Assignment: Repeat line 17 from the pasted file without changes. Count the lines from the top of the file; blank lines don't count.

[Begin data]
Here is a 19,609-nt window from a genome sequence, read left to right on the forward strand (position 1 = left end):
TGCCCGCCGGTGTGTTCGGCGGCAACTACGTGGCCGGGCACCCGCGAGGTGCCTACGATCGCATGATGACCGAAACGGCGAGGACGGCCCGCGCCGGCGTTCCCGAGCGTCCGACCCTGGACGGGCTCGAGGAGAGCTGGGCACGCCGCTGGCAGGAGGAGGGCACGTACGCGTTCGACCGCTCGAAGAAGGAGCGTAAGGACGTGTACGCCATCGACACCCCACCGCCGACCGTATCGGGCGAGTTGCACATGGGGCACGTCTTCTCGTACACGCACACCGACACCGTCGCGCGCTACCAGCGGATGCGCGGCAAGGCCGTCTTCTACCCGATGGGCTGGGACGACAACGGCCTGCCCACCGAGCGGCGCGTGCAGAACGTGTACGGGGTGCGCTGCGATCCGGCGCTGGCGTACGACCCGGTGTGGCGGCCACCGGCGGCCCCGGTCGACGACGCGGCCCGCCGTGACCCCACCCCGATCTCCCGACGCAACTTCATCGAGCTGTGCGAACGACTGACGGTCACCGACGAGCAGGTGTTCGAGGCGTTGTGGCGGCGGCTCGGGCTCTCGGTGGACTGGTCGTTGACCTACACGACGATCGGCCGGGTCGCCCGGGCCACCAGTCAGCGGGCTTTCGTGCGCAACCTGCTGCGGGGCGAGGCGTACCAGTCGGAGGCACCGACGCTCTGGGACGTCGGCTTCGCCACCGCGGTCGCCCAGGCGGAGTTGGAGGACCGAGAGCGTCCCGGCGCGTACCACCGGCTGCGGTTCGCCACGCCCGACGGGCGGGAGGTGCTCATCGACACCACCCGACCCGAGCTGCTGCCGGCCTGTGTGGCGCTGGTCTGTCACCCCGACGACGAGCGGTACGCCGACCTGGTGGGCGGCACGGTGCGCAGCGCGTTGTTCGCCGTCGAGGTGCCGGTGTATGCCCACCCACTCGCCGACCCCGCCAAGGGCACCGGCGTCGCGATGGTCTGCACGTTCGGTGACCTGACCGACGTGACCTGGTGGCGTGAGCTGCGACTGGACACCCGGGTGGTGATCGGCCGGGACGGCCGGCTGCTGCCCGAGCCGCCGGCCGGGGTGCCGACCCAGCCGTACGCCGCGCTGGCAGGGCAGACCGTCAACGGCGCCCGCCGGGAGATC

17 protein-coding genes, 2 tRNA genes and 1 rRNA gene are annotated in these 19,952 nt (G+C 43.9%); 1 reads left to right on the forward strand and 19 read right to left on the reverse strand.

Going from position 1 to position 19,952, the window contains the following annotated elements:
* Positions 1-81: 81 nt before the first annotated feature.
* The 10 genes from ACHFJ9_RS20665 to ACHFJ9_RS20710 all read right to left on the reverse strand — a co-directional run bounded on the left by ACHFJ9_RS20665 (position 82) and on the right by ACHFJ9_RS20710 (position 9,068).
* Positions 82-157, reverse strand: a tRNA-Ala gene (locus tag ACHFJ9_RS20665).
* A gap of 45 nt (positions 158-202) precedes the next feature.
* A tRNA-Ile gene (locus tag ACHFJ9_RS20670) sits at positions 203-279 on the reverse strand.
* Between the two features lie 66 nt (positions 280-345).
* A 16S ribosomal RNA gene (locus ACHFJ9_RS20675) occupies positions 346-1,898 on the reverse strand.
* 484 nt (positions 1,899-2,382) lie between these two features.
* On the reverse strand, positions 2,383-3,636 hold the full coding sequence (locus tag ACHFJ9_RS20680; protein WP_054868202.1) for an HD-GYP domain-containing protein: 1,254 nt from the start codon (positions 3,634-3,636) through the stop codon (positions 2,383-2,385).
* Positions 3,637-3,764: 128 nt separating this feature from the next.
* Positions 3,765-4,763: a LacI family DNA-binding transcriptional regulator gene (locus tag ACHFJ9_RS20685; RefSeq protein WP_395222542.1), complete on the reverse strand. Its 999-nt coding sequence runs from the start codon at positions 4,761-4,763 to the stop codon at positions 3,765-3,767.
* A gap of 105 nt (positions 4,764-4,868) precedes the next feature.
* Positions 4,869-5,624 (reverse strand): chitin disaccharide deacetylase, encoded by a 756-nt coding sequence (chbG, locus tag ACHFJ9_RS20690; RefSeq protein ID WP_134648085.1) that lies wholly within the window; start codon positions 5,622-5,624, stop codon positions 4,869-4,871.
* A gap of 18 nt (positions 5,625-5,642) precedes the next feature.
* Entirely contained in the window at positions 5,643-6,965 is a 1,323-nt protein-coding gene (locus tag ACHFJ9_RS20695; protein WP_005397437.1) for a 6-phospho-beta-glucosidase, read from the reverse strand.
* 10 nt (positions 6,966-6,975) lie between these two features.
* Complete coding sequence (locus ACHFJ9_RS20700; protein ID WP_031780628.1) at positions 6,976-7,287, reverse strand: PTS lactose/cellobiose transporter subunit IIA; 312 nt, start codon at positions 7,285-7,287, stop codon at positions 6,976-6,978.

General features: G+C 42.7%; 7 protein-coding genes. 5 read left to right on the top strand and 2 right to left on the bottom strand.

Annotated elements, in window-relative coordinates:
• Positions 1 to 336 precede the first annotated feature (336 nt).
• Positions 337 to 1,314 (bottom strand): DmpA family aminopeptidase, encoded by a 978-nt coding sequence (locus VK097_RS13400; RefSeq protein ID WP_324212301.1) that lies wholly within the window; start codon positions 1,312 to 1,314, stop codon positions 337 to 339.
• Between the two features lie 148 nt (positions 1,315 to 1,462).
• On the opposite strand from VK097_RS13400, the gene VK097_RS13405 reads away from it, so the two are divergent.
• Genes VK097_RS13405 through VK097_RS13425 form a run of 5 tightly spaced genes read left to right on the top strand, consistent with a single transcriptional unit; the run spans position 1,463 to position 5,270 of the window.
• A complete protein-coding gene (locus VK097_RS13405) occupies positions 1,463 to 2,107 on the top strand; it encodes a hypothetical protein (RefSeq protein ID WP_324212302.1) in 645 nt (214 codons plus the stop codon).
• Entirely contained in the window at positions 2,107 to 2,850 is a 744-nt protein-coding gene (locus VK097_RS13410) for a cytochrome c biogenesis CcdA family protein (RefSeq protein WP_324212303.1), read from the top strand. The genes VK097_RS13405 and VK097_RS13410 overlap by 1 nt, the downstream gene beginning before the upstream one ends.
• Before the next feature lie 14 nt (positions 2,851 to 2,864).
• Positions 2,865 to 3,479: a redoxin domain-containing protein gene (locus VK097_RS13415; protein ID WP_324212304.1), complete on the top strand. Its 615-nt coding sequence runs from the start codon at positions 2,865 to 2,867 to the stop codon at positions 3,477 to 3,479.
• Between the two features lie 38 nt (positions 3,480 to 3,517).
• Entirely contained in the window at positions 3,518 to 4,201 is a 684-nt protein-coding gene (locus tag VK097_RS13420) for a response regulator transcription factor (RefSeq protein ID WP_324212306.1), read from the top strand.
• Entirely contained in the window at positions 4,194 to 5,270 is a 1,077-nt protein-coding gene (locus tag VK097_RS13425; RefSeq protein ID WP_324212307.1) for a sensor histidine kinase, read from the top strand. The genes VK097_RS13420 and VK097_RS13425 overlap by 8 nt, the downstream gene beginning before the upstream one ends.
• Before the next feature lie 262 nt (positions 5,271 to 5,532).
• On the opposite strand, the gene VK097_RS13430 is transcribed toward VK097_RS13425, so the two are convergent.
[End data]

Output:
* Positions 4,869-5,624 (reverse strand): chitin disaccharide deacetylase, encoded by a 756-nt coding sequence (chbG, locus tag ACHFJ9_RS20690; RefSeq protein ID WP_134648085.1) that lies wholly within the window; start codon positions 5,622-5,624, stop codon positions 4,869-4,871.